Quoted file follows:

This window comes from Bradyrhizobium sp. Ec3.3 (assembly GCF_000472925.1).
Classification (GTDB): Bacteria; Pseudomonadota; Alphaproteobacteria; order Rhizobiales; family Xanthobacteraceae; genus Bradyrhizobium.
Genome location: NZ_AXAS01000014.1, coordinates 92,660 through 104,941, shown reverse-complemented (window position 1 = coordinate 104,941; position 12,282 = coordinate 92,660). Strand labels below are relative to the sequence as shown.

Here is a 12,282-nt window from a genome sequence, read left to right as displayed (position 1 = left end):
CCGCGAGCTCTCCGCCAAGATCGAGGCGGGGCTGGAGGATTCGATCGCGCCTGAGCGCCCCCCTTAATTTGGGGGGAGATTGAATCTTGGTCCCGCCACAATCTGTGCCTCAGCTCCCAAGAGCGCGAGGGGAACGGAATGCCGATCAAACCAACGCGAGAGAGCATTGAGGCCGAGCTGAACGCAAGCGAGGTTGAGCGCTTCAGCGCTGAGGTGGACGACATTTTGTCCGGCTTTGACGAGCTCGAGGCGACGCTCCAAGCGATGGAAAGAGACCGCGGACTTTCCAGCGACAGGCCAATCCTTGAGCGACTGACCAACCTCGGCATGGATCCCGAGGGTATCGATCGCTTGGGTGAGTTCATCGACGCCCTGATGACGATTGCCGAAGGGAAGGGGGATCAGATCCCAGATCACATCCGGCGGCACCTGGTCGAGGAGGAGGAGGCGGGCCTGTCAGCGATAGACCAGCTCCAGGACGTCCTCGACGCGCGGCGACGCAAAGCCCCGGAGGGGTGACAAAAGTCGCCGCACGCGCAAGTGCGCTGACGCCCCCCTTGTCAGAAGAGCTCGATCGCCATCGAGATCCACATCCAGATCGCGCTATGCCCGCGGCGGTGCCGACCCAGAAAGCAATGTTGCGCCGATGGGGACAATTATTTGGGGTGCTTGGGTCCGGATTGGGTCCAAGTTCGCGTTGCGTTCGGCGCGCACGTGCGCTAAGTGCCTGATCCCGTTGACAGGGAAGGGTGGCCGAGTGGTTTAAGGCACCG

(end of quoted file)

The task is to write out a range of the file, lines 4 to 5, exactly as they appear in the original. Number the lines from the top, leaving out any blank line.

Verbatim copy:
Here is a 12,282-nt window from a genome sequence, read left to right as displayed (position 1 = left end):
CCGCGAGCTCTCCGCCAAGATCGAGGCGGGGCTGGAGGATTCGATCGCGCCTGAGCGCCCCCCTTAATTTGGGGGGAGATTGAATCTTGGTCCCGCCACAATCTGTGCCTCAGCTCCCAAGAGCGCGAGGGGAACGGAATGCCGATCAAACCAACGCGAGAGAGCATTGAGGCCGAGCTGAACGCAAGCGAGGTTGAGCGCTTCAGCGCTGAGGTGGACGACATTTTGTCCGGCTTTGACGAGCTCGAGGCGACGCTCCAAGCGATGGAAAGAGACCGCGGACTTTCCAGCGACAGGCCAATCCTTGAGCGACTGACCAACCTCGGCATGGATCCCGAGGGTATCGATCGCTTGGGTGAGTTCATCGACGCCCTGATGACGATTGCCGAAGGGAAGGGGGATCAGATCCCAGATCACATCCGGCGGCACCTGGTCGAGGAGGAGGAGGCGGGCCTGTCAGCGATAGACCAGCTCCAGGACGTCCTCGACGCGCGGCGACGCAAAGCCCCGGAGGGGTGACAAAAGTCGCCGCACGCGCAAGTGCGCTGACGCCCCCCTTGTCAGAAGAGCTCGATCGCCATCGAGATCCACATCCAGATCGCGCTATGCCCGCGGCGGTGCCGACCCAGAAAGCAATGTTGCGCCGATGGGGACAATTATTTGGGGTGCTTGGGTCCGGATTGGGTCCAAGTTCGCGTTGCGTTCGGCGCGCACGTGCGCTAAGTGCCTGATCCCGTTGACAGGGAAGGGTGGCCGAGTGGTTTAAGGCACCG